SpaceX is just a few days away from Falcon 9’s third Starlink internet satellite launch in 22 days, also the second commercial Starlink rideshare mission in two weeks.
If successfully, Starlink v1.0 L9 mission will mark nearly six hundred internet satellites launched by SpaceX since the company began dedicated missions in May 2019, as well as ~530 operational v1.0 spacecraft launched since November 2019. According to SpaceX executives, the company can begin rolling out internet service to customers via “UFO on a stick” user terminals once 14 v1.0 launches have been completed, meaning that the constellation could be just five launches away from generating consistent revenue after the next batch of satellites are safely in orbit.
Meanwhile, SpaceX debuted a separate method of generating revenue from Starlink launches just ten days ago when it successfully launched three Planet imaging satellites on top of 58 new Starlink spacecraft. While the revenue from booking a few satellites to launch on Starlink missions is likely nowhere close to covering the actual material cost to SpaceX, it can certainly help offset the extraordinarily capital-intensive process of constellation build-out. Less than two weeks after SpaceX’s Starlink rideshare debut, the very next launch is scheduled to include two commercial imaging satellites – this time for BlackSky Global.
Built by Washington startup LeoStella, the two imaging satellites scheduled to launch on Starlink-9 arrived in Cape Canaveral, Florida on June 1st in time to be processed and installed on top of a stack of either 58 or 60 Starlink internet satellites.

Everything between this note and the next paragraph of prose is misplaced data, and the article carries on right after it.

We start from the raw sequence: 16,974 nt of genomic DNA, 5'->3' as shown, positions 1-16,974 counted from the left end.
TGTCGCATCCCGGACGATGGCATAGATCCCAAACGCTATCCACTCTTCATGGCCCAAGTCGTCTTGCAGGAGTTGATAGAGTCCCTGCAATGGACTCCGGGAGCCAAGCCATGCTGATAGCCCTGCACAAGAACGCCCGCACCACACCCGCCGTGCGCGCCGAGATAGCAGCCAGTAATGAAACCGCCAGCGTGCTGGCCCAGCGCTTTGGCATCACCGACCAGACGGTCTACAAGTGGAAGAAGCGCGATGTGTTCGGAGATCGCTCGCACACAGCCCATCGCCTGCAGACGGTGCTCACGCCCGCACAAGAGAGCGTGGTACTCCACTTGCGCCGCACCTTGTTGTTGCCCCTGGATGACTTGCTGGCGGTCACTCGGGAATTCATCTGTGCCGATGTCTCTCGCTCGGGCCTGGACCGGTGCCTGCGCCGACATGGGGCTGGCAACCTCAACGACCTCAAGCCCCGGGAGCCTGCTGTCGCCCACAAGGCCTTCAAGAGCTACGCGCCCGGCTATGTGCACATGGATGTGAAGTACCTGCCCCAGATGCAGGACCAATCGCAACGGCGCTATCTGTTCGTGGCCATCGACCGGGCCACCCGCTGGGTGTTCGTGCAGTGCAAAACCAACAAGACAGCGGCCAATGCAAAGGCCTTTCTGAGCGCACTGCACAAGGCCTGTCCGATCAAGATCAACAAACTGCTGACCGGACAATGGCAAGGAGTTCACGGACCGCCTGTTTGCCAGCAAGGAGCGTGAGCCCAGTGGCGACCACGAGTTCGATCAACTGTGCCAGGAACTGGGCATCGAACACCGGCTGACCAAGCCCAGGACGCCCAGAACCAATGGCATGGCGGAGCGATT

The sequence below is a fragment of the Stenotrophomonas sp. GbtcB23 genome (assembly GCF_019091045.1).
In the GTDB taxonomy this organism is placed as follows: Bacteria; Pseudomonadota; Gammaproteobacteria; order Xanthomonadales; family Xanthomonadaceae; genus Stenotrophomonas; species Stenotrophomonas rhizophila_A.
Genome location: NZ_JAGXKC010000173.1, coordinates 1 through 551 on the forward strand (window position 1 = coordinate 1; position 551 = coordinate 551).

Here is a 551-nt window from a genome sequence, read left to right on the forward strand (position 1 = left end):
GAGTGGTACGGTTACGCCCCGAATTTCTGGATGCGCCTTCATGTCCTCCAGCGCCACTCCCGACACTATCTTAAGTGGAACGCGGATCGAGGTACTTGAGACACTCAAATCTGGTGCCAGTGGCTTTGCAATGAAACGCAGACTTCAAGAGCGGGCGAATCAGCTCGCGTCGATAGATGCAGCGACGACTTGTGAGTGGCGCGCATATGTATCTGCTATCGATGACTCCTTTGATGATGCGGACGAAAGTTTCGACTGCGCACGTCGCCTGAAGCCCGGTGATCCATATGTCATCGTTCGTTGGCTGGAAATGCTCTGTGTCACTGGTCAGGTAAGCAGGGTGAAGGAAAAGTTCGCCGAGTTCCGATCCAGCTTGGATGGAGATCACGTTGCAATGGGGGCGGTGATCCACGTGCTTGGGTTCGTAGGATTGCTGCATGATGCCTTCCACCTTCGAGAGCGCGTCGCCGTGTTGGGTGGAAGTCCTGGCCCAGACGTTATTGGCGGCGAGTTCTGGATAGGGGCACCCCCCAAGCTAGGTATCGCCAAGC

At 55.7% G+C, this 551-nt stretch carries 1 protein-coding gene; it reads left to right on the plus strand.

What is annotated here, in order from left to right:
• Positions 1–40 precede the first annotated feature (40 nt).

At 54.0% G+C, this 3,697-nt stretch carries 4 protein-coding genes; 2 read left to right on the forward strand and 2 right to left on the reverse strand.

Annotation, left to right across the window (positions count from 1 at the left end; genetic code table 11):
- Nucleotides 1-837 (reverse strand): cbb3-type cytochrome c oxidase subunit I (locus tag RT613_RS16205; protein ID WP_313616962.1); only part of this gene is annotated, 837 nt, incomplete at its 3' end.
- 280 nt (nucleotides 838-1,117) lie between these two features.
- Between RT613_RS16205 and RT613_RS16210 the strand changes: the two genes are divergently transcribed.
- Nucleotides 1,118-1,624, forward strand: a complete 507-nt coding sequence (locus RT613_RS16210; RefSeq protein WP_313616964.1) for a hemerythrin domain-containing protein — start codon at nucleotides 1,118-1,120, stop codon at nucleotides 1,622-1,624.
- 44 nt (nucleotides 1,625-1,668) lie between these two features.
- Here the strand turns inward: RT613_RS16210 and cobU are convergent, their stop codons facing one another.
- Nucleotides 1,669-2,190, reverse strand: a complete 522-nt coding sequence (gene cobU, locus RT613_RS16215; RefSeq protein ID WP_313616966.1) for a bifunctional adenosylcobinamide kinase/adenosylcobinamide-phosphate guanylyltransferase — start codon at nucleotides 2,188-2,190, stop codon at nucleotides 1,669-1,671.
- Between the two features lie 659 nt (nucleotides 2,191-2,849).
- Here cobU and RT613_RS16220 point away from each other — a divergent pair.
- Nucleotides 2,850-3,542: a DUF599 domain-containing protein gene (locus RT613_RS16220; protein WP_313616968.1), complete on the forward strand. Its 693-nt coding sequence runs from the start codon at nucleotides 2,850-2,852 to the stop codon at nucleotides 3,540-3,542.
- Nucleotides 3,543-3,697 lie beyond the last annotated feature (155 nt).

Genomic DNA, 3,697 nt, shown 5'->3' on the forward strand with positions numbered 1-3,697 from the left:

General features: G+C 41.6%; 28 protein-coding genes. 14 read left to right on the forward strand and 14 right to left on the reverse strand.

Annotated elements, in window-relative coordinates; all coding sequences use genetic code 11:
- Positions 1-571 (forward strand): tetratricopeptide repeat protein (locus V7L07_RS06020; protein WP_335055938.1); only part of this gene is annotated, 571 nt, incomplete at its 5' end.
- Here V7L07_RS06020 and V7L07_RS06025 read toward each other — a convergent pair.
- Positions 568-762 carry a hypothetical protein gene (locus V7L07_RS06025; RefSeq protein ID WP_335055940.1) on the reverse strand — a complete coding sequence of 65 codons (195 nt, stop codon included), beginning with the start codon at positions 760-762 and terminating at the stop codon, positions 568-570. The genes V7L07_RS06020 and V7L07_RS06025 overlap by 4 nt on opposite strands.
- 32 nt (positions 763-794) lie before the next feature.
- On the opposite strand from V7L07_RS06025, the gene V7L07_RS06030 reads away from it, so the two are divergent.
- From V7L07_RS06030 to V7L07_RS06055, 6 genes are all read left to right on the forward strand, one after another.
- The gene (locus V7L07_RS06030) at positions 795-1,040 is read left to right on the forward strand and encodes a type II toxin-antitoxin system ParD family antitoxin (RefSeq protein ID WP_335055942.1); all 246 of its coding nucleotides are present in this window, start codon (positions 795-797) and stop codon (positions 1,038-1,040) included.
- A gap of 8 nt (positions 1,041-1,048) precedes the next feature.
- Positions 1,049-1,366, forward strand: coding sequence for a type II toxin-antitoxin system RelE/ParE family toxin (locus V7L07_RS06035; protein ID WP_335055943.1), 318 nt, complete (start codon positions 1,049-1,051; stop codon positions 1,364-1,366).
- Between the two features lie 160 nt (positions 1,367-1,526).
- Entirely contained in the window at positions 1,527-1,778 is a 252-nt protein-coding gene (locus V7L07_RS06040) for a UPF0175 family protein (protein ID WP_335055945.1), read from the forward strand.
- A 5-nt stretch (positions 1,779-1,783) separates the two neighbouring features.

Approximately half as large as the three ~110 kg (240 lb) SkySats SpaceX launched on June 13th, LeoStella’s first two BlackSky satellites are believed to weigh around 55 kg (~120 lb) each and are capable of imaging the Earth’s surface at a resolution of ~1m per pixel from a nominal 500 km (310 mi) orbit. BlackSky’s LeoStella contract includes another 18 such satellites, all of which could (but probably wont) launch on future Starlink missions.
Smallsat constellation operators typically aim for diversity when launching more than a handful of satellites, ensuring that a hypothetical launch vehicle failure wont delay or destroy an entire constellation. Still, according to competitor Planet, SpaceX’s rideshare pricing is so good that it has actively changed how the prolific satellite operator thinks about constellation expansion. Planet, for reference, managed to launch three SkySats – weighing ~330 kg (~730 lb) – for something like $3 million, at least 5-7 times cheaper than launching the same spacecraft on three dedicated Rocket Lab Electron rockets.
Supporting Planet’s high praise, SpaceX recently announced that it had already secured launch contracts for more than 100 small satellites less than ten months after the program debuted, potentially injecting an impressive $50 to $100 million in revenue. A large portion of those satellites are likely scheduled to launch on one of SpaceX’s dedicated semi-annual rideshare missions, the first of which is aiming to launch in December 2020, but at least one or several dozen are probably manifested on Starlink launches.
According to CEO Elon Musk, the ultimate cost of a flight-proven Falcon 9 launch can be as low as $15 million – excluding overhead but including a new upper stage, booster recovery, propellant, and other miscellaneous costs. As such, a single 60-satellite Starlink launch likely costs SpaceX less than $30 million total, meaning that an average of five small satellites (base price: $1 million per slot) manifested on a Starlink launch would save SpaceX ~17% every time.
Regardless, Falcon 9 booster B1051 is scheduled to become the third SpaceX rocket to launch five times when it lifts off for Starlink-9 no earlier than (NET) 4: 39 pm EDT (20: 39 UTC) on June 25th, a delay of three days from the original June 22nd target.
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